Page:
Recurrence Free SurvivalWhile the data on increased detection are consistent, data on recurrence-free survival (RFS) are less clear-cut. Cysview gained FDA approval following a study by Stenzl et al5. published in 2010. This study was a prospective, randomized, multi-center study that looked at 551 patients with suspected Ta or T1 disease and were randomized to either WLC or WLC+BLC. During the 9-month surveillance period, 47% of patients in the BLC group and 56% of patients in the WLC group had tumor recurrences for a relative reduction of 16%. Interestingly, the following year Stenzl published another paper which randomized patients to either 5-ALA or placebo which failed to show a difference in recurrence-free survival 12 months after tumor resection6. However, as previously mentioned, this study used 5-ALA which is not the FDA approved photosensitizer.
The study with the longest follow-up data is actually an extension to the original Stenzl study used for FDA approval. This study was published in 2012 by Grossman et al7. and showed that with a median follow-up for 53.0 months (WLC group) and 55.1 months (BLC group), 38% of the patients in the BLC group remained tumor free vs. 31.8% in the WLC group. The median time to recurrence was 16.4 months in the BLC group and 9.4 months in the WLC group. This study also looked at progression-free survival and cystectomy rates but was unable to show a statistical difference between the two groups, possibly due to the original study not being powered to look at differences in these outcomes.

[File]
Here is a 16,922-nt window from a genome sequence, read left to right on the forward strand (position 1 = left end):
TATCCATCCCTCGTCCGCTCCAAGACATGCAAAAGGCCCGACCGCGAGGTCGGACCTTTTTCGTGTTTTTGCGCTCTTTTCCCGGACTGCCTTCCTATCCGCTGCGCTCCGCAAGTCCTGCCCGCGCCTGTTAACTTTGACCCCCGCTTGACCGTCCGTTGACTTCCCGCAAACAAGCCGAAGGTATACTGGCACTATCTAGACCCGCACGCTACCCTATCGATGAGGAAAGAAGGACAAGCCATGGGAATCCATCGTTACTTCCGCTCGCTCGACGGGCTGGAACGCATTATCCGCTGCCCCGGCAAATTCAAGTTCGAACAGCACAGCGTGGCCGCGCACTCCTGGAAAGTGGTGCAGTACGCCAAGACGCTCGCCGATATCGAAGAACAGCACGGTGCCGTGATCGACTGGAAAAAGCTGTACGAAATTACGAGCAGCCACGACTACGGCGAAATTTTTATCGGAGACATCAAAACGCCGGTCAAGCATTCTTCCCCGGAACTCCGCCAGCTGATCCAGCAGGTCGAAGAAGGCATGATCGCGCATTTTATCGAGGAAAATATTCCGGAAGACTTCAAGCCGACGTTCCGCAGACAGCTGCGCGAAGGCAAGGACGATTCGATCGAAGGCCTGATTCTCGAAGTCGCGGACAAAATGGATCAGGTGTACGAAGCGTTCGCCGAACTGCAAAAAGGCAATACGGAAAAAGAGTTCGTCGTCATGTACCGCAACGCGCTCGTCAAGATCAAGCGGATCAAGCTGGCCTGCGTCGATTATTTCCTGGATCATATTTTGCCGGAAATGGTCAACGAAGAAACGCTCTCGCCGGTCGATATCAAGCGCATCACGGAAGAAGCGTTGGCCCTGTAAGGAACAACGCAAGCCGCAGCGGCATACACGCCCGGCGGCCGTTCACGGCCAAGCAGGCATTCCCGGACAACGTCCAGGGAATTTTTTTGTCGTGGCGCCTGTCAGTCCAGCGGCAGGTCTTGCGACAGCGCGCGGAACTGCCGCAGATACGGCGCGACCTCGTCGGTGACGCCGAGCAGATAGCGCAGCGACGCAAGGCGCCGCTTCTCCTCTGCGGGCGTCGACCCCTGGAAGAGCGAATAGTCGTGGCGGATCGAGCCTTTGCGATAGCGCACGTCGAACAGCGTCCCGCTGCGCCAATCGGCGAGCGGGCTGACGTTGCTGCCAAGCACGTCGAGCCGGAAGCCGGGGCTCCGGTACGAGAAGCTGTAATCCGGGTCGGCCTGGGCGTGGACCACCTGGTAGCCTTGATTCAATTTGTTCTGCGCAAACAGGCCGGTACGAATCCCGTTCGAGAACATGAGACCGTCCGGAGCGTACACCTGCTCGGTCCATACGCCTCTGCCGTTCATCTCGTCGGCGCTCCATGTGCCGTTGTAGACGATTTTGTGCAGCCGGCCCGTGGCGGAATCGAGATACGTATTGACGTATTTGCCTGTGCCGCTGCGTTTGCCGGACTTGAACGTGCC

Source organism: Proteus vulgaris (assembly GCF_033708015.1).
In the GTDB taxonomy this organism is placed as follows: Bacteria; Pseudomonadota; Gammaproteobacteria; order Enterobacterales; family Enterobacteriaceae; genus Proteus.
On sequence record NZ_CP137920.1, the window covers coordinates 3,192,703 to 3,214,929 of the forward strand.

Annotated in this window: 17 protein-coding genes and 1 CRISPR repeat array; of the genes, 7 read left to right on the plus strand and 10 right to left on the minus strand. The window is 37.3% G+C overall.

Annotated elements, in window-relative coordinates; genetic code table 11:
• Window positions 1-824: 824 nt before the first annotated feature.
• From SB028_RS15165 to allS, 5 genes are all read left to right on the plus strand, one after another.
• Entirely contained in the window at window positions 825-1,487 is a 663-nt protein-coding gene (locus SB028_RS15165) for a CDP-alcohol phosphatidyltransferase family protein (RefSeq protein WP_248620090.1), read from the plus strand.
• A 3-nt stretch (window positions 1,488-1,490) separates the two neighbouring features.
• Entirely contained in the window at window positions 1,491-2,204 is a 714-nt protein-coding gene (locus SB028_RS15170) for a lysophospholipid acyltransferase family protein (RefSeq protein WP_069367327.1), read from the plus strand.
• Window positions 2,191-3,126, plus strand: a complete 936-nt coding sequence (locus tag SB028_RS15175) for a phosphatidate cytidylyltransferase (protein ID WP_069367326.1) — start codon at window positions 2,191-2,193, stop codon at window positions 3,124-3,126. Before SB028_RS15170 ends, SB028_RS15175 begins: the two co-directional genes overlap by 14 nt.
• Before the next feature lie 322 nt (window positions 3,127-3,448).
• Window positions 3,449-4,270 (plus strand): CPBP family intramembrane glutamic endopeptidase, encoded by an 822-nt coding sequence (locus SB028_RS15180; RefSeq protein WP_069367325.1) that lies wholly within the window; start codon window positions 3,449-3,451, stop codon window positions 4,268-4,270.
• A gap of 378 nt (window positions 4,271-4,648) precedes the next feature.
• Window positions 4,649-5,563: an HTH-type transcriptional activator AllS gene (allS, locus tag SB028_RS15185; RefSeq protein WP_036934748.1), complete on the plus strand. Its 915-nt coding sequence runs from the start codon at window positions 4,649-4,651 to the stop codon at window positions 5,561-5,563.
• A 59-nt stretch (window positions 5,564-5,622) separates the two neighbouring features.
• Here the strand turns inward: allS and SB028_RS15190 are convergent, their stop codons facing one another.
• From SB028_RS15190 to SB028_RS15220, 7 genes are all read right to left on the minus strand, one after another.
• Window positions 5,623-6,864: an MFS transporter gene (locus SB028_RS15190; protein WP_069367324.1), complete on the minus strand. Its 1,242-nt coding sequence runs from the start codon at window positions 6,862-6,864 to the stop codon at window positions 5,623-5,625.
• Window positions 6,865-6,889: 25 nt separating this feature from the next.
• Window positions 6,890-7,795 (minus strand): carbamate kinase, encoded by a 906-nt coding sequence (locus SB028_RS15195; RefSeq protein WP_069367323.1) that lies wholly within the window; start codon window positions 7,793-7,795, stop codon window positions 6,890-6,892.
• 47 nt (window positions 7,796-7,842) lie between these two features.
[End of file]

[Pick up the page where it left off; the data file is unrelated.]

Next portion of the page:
Figure 3 summarizes additional studies that have looked at recurrence-free survival for BLC vs. WLC.
|Figure 3. Summary of studies that have looked at recurrence-free survival for BLC vs. WLC.|
Bladder cancer is one of the mostly costly cancers to treat on a per capita basis. Lifetime per capita costs have been estimated between $96,000 and $187,000 (2001 US dollars)8. Multiple analyses have looked at whether using BLC could reduce cost for bladder cancer treatments using the assumption that if a patient has a longer recurrence-free survival, they may require fewer or perhaps less frequent TURBTs. Garfield et al9. used a probabilistic decision-tree model and estimated that over 5 years, approximately $4,600 could be saved per patient by using BLC during diagnostic cystoscopy (excluding the cost of the equipment).